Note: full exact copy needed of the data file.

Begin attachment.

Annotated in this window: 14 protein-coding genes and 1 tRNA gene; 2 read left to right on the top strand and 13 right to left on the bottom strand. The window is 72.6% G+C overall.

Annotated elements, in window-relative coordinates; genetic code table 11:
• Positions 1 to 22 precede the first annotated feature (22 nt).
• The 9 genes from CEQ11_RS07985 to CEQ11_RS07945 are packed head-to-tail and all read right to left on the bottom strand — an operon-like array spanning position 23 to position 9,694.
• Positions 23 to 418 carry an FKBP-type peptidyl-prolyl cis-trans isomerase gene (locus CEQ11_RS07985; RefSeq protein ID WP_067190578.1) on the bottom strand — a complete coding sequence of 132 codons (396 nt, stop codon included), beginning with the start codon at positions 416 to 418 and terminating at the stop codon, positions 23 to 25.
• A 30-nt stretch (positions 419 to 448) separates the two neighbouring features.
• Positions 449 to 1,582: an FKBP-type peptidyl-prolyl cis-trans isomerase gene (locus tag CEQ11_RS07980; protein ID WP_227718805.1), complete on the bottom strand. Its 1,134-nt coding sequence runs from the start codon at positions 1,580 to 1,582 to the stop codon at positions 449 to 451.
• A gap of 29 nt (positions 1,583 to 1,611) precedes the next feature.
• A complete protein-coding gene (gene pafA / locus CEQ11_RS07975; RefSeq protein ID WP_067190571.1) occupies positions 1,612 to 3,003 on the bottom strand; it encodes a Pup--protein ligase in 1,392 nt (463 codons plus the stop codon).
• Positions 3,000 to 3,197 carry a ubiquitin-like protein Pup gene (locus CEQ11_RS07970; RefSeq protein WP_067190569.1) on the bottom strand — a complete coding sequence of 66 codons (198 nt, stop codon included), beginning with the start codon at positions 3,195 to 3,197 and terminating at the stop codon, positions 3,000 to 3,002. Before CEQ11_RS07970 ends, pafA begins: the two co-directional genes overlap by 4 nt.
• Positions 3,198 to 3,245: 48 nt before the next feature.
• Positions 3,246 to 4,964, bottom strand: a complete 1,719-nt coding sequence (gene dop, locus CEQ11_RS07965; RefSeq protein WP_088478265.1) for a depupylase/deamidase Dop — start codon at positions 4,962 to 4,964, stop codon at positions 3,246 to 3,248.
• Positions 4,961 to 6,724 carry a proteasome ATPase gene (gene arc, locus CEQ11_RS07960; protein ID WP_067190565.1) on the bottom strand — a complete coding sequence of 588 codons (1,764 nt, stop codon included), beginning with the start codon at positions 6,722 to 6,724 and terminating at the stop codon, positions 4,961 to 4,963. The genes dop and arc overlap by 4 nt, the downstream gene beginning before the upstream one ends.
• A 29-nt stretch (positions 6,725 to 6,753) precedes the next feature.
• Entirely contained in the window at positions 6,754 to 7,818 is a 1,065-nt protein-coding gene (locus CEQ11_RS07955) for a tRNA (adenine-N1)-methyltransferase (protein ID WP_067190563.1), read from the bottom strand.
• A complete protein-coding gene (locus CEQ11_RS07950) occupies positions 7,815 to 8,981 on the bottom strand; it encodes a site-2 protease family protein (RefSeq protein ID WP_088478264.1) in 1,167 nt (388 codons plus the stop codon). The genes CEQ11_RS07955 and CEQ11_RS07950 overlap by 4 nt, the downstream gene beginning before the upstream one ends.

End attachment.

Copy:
Annotated in this window: 14 protein-coding genes and 1 tRNA gene; 2 read left to right on the top strand and 13 right to left on the bottom strand. The window is 72.6% G+C overall.

Annotated elements, in window-relative coordinates; genetic code table 11:
• Positions 1 to 22 precede the first annotated feature (22 nt).
• The 9 genes from CEQ11_RS07985 to CEQ11_RS07945 are packed head-to-tail and all read right to left on the bottom strand — an operon-like array spanning position 23 to position 9,694.
• Positions 23 to 418 carry an FKBP-type peptidyl-prolyl cis-trans isomerase gene (locus CEQ11_RS07985; RefSeq protein ID WP_067190578.1) on the bottom strand — a complete coding sequence of 132 codons (396 nt, stop codon included), beginning with the start codon at positions 416 to 418 and terminating at the stop codon, positions 23 to 25.
• A 30-nt stretch (positions 419 to 448) separates the two neighbouring features.
• Positions 449 to 1,582: an FKBP-type peptidyl-prolyl cis-trans isomerase gene (locus tag CEQ11_RS07980; protein ID WP_227718805.1), complete on the bottom strand. Its 1,134-nt coding sequence runs from the start codon at positions 1,580 to 1,582 to the stop codon at positions 449 to 451.
• A gap of 29 nt (positions 1,583 to 1,611) precedes the next feature.
• A complete protein-coding gene (gene pafA / locus CEQ11_RS07975; RefSeq protein ID WP_067190571.1) occupies positions 1,612 to 3,003 on the bottom strand; it encodes a Pup--protein ligase in 1,392 nt (463 codons plus the stop codon).
• Positions 3,000 to 3,197 carry a ubiquitin-like protein Pup gene (locus CEQ11_RS07970; RefSeq protein WP_067190569.1) on the bottom strand — a complete coding sequence of 66 codons (198 nt, stop codon included), beginning with the start codon at positions 3,195 to 3,197 and terminating at the stop codon, positions 3,000 to 3,002. Before CEQ11_RS07970 ends, pafA begins: the two co-directional genes overlap by 4 nt.
• Positions 3,198 to 3,245: 48 nt before the next feature.
• Positions 3,246 to 4,964, bottom strand: a complete 1,719-nt coding sequence (gene dop, locus CEQ11_RS07965; RefSeq protein WP_088478265.1) for a depupylase/deamidase Dop — start codon at positions 4,962 to 4,964, stop codon at positions 3,246 to 3,248.
• Positions 4,961 to 6,724 carry a proteasome ATPase gene (gene arc, locus CEQ11_RS07960; protein ID WP_067190565.1) on the bottom strand — a complete coding sequence of 588 codons (1,764 nt, stop codon included), beginning with the start codon at positions 6,722 to 6,724 and terminating at the stop codon, positions 4,961 to 4,963. The genes dop and arc overlap by 4 nt, the downstream gene beginning before the upstream one ends.
• A 29-nt stretch (positions 6,725 to 6,753) precedes the next feature.
• Entirely contained in the window at positions 6,754 to 7,818 is a 1,065-nt protein-coding gene (locus CEQ11_RS07955) for a tRNA (adenine-N1)-methyltransferase (protein ID WP_067190563.1), read from the bottom strand.
• A complete protein-coding gene (locus CEQ11_RS07950) occupies positions 7,815 to 8,981 on the bottom strand; it encodes a site-2 protease family protein (RefSeq protein ID WP_088478264.1) in 1,167 nt (388 codons plus the stop codon). The genes CEQ11_RS07955 and CEQ11_RS07950 overlap by 4 nt, the downstream gene beginning before the upstream one ends.